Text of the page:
Jul 17, 2002
    Location
    西京
    Posts
    2,434
    Originally posted by qchan

    We are worrywart(心配性) and we want to be prepared for any kind of things.
    ...
    Specialist says that we save many money because we were agrarian people. We have the national character that we prepare for future trouble (like preparing for famine or damage from cold weather) and avoid uncertaintness.
    This relates to Hofsted's cultural analysis, which I have already evoked here . Japan's uncertainty avoidance level is very high (92%) which is why Japanese plan and prepared so much everything and worry about the future. But if we believed Professsor Hofstede's analysis, it is not a characterstic unique to Japanese, and some European countries have in reality a higher uncertainty avoidance level than Japan. For example Belgium (94), Portugal (104) and Greece (112). Hofstede's survey is 20 years old and things might have evolved a bit (though culture cannot change so dramatically in sucha short time).

    I read a few months ago in the monthly statistics section of the Economist that Belgian and French people actually saved a higher proportion of their salary than Japanese, but that was the top 3 for industrialised countries.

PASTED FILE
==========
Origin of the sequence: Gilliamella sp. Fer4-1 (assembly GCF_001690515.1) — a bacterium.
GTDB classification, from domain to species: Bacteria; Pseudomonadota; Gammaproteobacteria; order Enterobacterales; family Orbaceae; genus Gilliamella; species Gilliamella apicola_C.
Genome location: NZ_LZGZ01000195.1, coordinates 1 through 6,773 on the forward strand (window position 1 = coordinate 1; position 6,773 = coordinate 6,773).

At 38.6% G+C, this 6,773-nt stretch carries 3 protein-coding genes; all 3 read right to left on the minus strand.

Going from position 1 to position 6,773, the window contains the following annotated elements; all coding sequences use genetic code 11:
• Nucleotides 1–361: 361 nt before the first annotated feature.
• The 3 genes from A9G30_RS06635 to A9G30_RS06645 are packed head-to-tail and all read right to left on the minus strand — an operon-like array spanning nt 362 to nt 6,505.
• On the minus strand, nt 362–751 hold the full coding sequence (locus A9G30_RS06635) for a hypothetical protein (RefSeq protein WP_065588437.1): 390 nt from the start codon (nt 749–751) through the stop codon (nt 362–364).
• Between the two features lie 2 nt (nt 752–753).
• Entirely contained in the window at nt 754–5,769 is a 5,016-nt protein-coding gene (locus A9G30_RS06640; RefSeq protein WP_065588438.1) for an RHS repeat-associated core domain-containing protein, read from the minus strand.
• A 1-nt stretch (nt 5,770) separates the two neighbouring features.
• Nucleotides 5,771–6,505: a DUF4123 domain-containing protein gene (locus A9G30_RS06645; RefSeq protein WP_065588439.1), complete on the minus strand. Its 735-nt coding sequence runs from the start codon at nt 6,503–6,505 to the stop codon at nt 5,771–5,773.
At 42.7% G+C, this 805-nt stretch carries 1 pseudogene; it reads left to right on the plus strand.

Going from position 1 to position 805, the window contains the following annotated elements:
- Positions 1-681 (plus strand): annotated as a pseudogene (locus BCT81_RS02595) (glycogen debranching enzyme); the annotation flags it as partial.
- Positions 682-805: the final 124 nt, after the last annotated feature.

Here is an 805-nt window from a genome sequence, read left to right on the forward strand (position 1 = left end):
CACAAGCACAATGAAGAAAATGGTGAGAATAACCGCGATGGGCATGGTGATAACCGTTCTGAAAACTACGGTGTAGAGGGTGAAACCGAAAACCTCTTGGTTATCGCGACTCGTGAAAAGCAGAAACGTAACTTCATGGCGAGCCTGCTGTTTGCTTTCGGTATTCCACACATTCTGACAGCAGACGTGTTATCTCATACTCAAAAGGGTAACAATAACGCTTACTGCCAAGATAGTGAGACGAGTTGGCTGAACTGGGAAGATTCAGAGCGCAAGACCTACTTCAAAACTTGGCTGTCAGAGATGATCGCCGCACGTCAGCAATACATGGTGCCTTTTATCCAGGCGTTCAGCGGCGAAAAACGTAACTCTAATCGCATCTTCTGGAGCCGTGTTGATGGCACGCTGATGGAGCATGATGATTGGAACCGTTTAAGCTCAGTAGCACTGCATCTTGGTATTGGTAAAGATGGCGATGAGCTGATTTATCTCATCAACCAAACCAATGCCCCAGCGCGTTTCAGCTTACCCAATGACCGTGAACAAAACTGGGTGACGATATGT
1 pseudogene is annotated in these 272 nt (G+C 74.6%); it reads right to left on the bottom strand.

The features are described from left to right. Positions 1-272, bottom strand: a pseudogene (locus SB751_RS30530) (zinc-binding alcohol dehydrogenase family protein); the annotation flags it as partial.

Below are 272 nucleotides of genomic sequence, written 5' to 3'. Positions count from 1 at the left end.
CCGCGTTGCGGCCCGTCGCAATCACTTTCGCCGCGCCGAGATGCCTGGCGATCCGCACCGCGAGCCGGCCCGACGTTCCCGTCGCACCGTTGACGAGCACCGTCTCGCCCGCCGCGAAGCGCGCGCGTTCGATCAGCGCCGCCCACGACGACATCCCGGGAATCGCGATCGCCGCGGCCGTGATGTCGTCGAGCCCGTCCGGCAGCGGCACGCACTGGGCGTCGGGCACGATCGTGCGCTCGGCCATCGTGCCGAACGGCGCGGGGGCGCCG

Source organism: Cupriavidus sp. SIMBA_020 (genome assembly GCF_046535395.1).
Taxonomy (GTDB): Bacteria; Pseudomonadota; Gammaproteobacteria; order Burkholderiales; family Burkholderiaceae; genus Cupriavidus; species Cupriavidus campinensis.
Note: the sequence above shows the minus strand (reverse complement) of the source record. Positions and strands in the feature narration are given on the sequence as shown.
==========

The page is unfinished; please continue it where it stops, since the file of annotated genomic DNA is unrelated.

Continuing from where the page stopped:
17. #17
    Twirling dragon Maciamo's Avatar
    Join Date
    Jul 17, 2002
    Location
    西京
    Posts
    2,434
    Have you also noticed that most Japanese TV programmes, be them about food, lifestyle, games, quizz, etc. always revolved around money. They can't present a restaurant (and god knows how many programmes are about restaurants in Japan !)without putting an exaggerated stress on the price of each item (with "sugooooii" voices in the audience as much when it's cheap as when it's expensive). Even travel programmes are usually about food sampling and they systematically say the price and often go as far as indicating it in large fonts on the screen as if it were more important than the tatse of the food itself.